Study Finds Wide Variations in Prostate Cancer Risk Within Hispanic Subgroups
Research underscores the need to subdivide Hispanics and other racial and ethnic groups to fully understand actual disparities.
In a massive study, clinical researchers at Sylvester Comprehensive Cancer Center at the University of Miami Miller School of Medicine, Memorial Sloan Kettering Cancer Center and other facilities have found that, based on nation of origin, Hispanic men who present with localized prostate cancer have significant variations in their risk for aggressive cancer and are less likely to be treated for high-risk disease. The study was published in Prostate Cancer and Prostatic Diseases.
“Hispanic men in general have a greater chance of presenting with higher-risk localized prostate cancer than non-Hispanic white men,” said co-senior author Brandon Mahal, M.D., assistant professor of radiation oncology at Sylvester. “However, when we looked at Hispanic men by country of origin, there’s wide variation in the risk of presenting with advanced disease. That’s important because it can be difficult for individuals to understand what their risk may be for aggressive cancer.”
To understand this, the researchers subdivided Hispanic study participants by country of origin. Interrogating an enormous sample of more than 895,000 patients, they found wide variations in patients’ prostate cancer journeys. For example, men with Mexican heritage were at greatest risk for high-grade disease when first diagnosed and were less likely to receive the most advanced care.
On the other side, the risks for men of Cuban descent were much lower and more in line with non-Hispanic white men. While socioeconomic status mitigated some of these variations, distinctions based on ancestry still persisted.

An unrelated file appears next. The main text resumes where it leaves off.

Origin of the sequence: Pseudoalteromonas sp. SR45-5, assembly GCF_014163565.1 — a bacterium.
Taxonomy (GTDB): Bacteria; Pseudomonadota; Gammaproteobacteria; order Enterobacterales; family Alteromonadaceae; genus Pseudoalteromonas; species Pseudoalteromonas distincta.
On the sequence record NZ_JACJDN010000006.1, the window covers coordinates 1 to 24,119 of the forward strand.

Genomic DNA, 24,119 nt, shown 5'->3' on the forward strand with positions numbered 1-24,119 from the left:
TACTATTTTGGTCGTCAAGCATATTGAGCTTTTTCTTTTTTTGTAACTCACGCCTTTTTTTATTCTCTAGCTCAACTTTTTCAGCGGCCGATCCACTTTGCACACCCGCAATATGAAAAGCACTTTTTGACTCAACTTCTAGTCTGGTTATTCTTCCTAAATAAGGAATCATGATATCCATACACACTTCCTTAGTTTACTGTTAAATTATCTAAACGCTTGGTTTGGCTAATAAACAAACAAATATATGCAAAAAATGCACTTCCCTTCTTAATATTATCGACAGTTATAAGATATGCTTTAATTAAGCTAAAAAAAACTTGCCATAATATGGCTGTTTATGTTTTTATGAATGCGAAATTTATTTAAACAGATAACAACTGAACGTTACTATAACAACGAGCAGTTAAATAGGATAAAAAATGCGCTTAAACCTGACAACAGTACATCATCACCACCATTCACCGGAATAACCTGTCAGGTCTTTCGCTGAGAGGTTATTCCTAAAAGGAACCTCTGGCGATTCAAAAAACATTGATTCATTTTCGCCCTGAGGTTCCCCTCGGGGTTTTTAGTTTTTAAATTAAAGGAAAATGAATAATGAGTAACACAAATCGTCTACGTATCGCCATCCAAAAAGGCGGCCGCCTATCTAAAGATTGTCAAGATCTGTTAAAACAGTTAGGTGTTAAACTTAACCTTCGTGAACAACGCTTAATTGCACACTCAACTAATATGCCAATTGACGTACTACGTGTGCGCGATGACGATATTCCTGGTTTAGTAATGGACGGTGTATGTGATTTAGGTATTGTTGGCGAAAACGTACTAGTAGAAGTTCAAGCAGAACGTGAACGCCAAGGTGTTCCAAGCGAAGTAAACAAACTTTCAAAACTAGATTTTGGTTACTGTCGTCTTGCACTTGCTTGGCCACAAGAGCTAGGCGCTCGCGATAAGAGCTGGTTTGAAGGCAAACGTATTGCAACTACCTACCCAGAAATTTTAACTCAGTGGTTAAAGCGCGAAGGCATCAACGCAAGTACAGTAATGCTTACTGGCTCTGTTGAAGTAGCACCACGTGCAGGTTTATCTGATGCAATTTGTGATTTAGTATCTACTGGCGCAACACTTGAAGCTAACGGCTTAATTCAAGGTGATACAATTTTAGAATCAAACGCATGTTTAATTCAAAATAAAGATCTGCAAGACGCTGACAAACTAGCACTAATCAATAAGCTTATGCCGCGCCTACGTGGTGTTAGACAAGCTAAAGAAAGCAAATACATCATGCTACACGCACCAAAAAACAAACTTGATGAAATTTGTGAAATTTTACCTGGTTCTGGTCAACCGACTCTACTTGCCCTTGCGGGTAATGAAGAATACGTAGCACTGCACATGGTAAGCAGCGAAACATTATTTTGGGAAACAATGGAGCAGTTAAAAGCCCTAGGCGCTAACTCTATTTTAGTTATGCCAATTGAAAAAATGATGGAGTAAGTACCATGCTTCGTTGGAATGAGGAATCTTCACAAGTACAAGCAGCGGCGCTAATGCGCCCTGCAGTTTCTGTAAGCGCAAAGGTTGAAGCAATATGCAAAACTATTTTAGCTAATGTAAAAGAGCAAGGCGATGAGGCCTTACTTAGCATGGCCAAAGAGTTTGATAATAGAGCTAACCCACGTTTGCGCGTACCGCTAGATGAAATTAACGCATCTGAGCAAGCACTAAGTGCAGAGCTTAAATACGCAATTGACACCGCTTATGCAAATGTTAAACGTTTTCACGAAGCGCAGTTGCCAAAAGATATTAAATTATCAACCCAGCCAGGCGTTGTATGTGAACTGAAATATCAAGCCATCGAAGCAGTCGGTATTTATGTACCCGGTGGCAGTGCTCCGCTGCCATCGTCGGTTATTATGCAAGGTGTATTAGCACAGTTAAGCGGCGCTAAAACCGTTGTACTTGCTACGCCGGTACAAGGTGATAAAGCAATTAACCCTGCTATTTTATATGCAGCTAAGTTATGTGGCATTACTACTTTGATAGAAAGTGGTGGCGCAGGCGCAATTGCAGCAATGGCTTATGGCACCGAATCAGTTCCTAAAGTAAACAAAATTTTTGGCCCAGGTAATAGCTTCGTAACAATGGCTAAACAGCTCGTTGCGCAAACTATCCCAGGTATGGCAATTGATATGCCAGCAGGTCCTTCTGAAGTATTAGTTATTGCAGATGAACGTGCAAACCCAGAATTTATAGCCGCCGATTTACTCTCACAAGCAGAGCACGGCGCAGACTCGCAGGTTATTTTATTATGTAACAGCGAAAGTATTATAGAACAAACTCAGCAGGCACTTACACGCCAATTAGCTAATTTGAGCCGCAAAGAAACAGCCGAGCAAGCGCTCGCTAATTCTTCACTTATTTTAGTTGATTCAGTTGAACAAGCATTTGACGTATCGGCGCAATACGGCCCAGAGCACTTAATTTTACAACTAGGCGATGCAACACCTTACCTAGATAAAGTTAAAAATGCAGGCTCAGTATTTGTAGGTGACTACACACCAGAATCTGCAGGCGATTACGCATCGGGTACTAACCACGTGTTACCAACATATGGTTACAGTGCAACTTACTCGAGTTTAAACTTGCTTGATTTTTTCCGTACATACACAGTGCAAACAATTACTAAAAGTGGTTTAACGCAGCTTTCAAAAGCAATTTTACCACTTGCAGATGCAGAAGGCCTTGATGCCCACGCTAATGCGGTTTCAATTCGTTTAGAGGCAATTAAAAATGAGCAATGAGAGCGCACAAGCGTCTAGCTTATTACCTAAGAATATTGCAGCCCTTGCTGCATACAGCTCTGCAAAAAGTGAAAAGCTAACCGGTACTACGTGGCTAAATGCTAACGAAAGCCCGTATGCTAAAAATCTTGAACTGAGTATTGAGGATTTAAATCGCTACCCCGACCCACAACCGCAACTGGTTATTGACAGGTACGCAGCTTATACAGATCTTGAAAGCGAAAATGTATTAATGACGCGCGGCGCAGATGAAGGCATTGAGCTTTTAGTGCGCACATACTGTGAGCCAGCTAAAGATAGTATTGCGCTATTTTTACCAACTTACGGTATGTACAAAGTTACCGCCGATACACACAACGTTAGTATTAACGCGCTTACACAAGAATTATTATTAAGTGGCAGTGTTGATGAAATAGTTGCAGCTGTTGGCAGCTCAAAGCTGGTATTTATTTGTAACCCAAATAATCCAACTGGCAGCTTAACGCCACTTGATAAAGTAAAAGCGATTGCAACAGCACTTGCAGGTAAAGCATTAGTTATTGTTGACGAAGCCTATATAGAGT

“This study suggests there are different environmental, societal and cultural exposures,” said Dr. Mahal. “Some of these may be related to genetic ancestry, but it’s probably a lot more complicated than that.”
This research highlights a number of variables that will need to be further studied. Are some men more culturally predisposed to preventive care? Do they have better overall access to care? Do they seek out second opinions? Are they and their families more likely to self-advocate? Additional factors might include insurance coverage, diet, exercise, pollution, access to public parks and many others.
The authors believe unwinding these complex relationships could drive public health interventions and improve prostate cancer outcomes among Hispanic men and other groups.
For Dr. Mahal and colleagues, the next steps will be to dive even deeper into the data to better understand the many factors that may be influencing prostate cancer care and outcomes in each disaggregated group. In addition, these results might encourage researchers to more closely examine subpopulations in other groups.
“This initial study shows the importance of looking at Hispanic men by desegregated groups, but it’s not just Hispanic men,” said Dr. Mahal. “I would argue that the same approach could be applied to country of origin for Black or Asians and Pacific islanders, any heterogeneous group that has been broadly defined.”